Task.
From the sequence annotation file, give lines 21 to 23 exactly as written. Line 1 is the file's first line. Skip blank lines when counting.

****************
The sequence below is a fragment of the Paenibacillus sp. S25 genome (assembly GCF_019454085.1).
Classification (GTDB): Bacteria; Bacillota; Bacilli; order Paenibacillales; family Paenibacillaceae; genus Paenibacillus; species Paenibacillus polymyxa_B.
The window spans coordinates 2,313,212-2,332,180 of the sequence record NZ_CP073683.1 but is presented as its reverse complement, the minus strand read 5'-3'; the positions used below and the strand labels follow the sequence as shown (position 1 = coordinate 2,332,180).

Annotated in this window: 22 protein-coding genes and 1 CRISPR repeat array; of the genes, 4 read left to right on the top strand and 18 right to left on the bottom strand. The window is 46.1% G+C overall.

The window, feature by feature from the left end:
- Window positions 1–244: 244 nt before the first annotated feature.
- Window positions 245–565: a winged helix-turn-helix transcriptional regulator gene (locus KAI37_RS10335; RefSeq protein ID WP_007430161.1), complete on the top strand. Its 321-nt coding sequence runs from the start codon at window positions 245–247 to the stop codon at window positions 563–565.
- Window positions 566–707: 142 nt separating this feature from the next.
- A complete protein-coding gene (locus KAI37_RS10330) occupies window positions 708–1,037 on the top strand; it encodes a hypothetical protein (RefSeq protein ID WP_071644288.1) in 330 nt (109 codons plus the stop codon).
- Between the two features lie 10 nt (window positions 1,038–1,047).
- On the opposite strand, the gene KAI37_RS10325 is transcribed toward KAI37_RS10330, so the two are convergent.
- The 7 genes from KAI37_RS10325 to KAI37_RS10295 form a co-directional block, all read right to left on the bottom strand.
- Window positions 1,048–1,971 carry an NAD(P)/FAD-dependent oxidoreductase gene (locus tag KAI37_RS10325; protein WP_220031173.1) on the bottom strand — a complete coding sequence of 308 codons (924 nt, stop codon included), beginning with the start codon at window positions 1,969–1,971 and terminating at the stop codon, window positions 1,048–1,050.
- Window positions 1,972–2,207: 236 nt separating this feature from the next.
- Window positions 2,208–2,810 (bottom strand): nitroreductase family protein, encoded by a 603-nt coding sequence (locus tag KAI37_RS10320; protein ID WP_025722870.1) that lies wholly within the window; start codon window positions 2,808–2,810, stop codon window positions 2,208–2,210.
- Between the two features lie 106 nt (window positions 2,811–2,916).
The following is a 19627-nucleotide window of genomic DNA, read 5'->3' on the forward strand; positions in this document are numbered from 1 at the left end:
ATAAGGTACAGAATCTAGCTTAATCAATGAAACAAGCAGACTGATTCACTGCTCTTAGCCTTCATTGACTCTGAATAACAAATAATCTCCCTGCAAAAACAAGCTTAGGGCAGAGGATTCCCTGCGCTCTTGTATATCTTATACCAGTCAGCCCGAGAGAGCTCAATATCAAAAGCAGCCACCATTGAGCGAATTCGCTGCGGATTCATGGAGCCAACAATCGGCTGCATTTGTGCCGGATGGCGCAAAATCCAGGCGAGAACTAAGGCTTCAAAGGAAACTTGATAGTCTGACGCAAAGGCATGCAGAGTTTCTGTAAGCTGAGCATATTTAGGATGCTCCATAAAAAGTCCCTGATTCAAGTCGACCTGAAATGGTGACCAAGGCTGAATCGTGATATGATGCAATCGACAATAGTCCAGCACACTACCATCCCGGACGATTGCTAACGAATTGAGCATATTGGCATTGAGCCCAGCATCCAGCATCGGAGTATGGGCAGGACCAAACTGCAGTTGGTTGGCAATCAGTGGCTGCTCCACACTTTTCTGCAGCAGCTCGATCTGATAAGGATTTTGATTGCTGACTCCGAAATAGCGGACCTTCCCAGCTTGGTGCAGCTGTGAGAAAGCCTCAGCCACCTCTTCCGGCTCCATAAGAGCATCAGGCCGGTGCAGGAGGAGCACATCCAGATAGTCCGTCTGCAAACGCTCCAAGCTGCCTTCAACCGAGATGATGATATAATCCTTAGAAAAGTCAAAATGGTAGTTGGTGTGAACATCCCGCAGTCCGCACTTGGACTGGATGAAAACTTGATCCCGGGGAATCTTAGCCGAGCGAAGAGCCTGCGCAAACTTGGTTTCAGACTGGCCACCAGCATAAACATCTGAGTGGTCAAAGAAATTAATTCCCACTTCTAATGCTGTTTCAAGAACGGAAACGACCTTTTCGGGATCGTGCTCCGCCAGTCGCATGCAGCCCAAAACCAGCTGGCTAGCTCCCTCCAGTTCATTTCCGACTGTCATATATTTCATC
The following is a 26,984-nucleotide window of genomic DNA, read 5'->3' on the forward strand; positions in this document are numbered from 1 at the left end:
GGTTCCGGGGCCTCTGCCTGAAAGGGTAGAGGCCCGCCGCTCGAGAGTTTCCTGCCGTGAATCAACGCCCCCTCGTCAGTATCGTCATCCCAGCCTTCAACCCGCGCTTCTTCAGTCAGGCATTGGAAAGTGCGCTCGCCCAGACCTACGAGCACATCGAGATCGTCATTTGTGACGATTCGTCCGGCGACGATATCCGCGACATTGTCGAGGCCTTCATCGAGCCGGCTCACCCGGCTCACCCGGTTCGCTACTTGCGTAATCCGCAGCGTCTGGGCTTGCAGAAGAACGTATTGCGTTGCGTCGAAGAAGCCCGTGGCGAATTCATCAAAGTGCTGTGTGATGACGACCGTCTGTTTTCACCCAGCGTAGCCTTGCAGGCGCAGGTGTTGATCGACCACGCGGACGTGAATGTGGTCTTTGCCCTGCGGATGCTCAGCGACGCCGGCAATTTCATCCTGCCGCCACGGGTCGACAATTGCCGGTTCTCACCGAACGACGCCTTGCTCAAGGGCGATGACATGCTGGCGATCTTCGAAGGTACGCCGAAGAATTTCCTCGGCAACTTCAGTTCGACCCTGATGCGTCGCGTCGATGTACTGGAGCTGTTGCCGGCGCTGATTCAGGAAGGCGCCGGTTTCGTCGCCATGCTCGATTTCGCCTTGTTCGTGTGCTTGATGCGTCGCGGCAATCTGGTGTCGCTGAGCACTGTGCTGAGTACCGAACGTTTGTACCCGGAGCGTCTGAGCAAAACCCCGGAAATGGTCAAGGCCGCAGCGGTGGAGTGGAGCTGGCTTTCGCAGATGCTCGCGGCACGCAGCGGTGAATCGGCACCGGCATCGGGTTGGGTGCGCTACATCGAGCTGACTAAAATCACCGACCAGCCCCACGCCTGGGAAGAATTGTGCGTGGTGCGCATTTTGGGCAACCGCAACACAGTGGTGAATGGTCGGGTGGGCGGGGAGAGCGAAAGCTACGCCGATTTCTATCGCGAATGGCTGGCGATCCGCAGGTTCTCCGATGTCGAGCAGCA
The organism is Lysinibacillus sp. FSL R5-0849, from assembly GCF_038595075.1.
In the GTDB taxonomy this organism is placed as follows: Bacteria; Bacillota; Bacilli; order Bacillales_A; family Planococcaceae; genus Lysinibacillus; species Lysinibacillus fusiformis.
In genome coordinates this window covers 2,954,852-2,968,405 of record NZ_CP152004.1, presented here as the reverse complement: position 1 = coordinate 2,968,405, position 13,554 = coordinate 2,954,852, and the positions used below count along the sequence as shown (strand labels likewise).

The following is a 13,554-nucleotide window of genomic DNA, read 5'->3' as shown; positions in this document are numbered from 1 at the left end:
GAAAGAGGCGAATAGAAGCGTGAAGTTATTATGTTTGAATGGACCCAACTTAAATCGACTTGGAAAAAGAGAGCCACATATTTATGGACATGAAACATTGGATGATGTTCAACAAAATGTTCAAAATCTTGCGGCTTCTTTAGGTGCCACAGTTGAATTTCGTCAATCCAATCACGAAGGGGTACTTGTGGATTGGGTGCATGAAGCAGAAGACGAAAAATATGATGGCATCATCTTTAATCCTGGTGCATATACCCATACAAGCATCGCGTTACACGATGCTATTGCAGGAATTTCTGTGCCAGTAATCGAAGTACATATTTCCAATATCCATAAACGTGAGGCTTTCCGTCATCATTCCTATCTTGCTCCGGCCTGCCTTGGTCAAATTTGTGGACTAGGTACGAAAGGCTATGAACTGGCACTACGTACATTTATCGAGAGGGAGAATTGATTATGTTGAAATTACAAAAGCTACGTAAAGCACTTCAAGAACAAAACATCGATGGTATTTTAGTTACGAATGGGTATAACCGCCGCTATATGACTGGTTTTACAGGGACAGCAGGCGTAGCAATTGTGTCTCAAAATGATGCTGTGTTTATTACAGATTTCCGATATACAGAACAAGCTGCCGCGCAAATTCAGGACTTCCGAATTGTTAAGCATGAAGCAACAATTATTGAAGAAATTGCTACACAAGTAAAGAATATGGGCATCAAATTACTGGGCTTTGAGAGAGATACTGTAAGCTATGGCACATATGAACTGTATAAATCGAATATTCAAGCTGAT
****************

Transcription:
The organism is Lysinibacillus sp. FSL R5-0849, from assembly GCF_038595075.1.
In the GTDB taxonomy this organism is placed as follows: Bacteria; Bacillota; Bacilli; order Bacillales_A; family Planococcaceae; genus Lysinibacillus; species Lysinibacillus fusiformis.
In genome coordinates this window covers 2,954,852-2,968,405 of record NZ_CP152004.1, presented here as the reverse complement: position 1 = coordinate 2,968,405, position 13,554 = coordinate 2,954,852, and the positions used below count along the sequence as shown (strand labels likewise).